Mr. President, let me start by thanking you for the dedication you have shown as DRC Sanctions Committee Chair in ensuring Michael Sharp and Zaida Catalan’s important work continues. The Group of Experts has done, and will continue to do, excellent work, and I am honored that we can demonstrate this commitment – voice this commitment – in the presence of Michael and Zaida’s families in this chamber this morning. We are humbled by your presence, Mr. and Mrs. Sharp and Mrs. Moresby.
To Zaida and Michael’s families, this Council sits on the frontlines of conflict resolution, and your children, your sister, gave their lives working to find peace and resolve conflict. They pursued truth and justice, and we owe it to them to pursue truth and justice and investigate their murders. Michael and Zaida worked to bring light to the horrific crimes plaguing the DRC. We, in turn, must shine a light on their murders, and pursue a full understanding of the events surrounding their deaths.
The murder of UN officials cannot end with an administrative inquiry into their deaths. There needs to be a genuine investigation that uncovers the facts surrounding this case. We welcome the Secretary-General’s intention to pursue a follow-on mechanism to the BOI under his own authority, and we urge him to waste no time in establishing this mechanism. There is no time to delay; we must urgently continue our efforts to uncover the truth surrounding Michael and Zaida’s deaths.
While Michael and Zaida are no longer with us, their work through the Group of Experts must continue. As highlighted by the Group of Experts, the Government of the Democratic Republic of the Congo needs to do more to strengthen legitimate trade in natural resources and to reduce illicit trafficking in those resources. Illicit trafficking strengthens armed groups and corrupt officials, and thus perpetuates conflict. In addition, regional countries, regional organizations, and all Member States must work together to reduce such illicit trafficking.
And while the investigations of the Group of Experts have helped us to understand the nature and means of illicit trafficking and the funding of armed groups, their work needs to continue in parallel with DRC elections and a peaceful transition of power in order to bring real peace to the DRC. Without a democratic transition, we can expect continued cycles of widespread violence. The Congolese people are upset with their government and tired of waiting for the elections called for by their constitution.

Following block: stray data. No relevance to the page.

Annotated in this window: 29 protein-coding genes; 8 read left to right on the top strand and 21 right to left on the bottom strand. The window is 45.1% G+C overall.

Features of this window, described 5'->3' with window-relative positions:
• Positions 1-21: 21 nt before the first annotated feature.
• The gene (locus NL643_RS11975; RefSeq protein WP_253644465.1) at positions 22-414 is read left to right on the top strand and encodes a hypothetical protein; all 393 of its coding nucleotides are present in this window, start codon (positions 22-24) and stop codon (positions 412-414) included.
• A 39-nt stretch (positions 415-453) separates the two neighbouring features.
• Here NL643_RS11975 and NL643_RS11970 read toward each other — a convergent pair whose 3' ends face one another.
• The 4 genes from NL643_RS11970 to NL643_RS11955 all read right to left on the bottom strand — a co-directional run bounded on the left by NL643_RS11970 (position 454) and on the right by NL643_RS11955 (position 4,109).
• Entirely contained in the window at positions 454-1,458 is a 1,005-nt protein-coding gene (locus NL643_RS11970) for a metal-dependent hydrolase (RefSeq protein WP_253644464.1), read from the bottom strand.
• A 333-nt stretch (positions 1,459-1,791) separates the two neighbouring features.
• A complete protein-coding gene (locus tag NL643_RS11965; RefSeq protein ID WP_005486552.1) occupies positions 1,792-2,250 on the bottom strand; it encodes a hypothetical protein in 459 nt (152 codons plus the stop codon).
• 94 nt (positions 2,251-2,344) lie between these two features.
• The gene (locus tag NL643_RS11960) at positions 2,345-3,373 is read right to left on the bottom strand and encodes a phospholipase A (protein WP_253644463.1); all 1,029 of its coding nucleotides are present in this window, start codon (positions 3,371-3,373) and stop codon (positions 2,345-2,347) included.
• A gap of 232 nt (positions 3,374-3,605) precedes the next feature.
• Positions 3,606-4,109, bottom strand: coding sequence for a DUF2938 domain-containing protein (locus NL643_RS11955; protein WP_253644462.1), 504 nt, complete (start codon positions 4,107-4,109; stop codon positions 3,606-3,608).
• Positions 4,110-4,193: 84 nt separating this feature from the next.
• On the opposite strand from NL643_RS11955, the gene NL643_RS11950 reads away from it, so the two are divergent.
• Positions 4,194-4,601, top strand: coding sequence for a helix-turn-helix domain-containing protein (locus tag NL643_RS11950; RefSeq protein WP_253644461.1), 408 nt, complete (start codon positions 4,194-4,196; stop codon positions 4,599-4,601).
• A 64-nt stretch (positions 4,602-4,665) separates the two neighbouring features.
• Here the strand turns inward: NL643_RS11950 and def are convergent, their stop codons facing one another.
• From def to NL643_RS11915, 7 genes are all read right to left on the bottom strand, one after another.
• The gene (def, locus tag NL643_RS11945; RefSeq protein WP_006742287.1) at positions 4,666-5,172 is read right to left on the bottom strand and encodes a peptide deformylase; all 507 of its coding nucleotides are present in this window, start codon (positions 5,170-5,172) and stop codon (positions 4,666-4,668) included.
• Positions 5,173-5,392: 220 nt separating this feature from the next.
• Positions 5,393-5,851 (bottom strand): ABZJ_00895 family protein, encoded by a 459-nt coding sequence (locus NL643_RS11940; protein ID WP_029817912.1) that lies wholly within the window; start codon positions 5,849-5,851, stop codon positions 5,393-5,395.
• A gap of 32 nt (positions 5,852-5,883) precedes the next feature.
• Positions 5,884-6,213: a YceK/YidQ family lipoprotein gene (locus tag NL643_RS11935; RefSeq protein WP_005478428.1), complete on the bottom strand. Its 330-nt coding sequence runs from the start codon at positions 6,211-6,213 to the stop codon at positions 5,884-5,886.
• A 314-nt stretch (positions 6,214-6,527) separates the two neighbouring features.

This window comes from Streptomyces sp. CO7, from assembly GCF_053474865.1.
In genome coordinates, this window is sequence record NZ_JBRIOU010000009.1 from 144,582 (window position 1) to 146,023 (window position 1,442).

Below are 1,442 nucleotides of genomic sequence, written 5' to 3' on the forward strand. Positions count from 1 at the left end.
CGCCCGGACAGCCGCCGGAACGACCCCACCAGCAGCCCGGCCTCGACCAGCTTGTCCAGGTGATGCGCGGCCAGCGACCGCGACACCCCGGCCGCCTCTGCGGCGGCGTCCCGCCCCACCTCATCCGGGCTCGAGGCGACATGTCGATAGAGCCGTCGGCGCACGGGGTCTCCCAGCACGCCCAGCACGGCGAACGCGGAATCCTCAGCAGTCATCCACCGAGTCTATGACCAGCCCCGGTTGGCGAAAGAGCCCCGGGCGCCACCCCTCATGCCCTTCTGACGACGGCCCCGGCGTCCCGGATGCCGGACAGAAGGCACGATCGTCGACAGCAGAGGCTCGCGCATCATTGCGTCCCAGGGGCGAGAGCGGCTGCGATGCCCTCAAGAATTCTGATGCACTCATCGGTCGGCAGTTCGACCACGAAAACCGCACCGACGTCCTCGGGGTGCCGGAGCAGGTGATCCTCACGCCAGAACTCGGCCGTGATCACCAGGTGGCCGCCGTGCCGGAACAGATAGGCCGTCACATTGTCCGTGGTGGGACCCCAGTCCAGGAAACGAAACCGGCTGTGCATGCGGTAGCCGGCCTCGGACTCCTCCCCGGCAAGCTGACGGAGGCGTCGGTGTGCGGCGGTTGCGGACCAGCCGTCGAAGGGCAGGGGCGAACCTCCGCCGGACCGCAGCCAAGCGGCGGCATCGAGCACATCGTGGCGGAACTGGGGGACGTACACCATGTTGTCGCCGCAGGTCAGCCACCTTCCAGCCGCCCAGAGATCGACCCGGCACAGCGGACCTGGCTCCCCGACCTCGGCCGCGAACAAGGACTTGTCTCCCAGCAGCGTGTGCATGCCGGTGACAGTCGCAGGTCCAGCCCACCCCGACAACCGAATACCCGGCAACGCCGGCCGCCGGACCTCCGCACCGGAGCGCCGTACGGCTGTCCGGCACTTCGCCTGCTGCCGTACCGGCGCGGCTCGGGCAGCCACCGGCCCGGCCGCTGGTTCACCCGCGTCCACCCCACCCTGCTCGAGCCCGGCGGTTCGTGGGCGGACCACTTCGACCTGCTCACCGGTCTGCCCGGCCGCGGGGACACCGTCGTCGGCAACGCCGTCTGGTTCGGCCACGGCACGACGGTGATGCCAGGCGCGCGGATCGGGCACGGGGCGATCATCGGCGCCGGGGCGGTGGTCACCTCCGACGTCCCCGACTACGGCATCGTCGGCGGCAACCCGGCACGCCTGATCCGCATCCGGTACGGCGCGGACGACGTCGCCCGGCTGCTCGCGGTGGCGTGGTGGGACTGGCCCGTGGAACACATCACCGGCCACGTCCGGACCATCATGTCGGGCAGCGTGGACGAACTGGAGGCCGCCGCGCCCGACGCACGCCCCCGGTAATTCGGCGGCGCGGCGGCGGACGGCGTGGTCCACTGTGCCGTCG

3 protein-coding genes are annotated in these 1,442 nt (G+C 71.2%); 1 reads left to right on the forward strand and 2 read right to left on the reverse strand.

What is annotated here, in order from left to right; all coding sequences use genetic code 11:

We call upon the authorities in the DRC to announce its timeline for the overdue elections and to stick to it. In the absence of an elections timeline, the United States will pursue stronger sanctions in this Council, and we will take measures to increase the pressure on – and hold accountable – those who undermine peace and stability or democratic institutions and processes in the DRC, or are working on behalf of or supporting already listed individuals.
Finally, the DRC is responsible for providing security for its citizens, who continue to suffer violent attacks and sexual and gender-based violence, are fleeing their homes in the tens of thousands, and who struggle to meet their basic needs as they are deprived of their livelihoods and resources. While many of the attacks are perpetrated by armed groups, we are concerned the government of the DRC continues to support and profit from these armed groups, and to commit human rights violations with impunity. These actions and the continued delay in elections call into question the legitimacy of the current government.
Mr. President, our work is not yet done, just as the work of Michael and Zaida and the Group of Experts is not yet done. We must continue to seek ways to seek peace and justice in the DRC, for Michael and Zaida and just as Michael and Zaida attempted to do.
Thank you, Mr. President.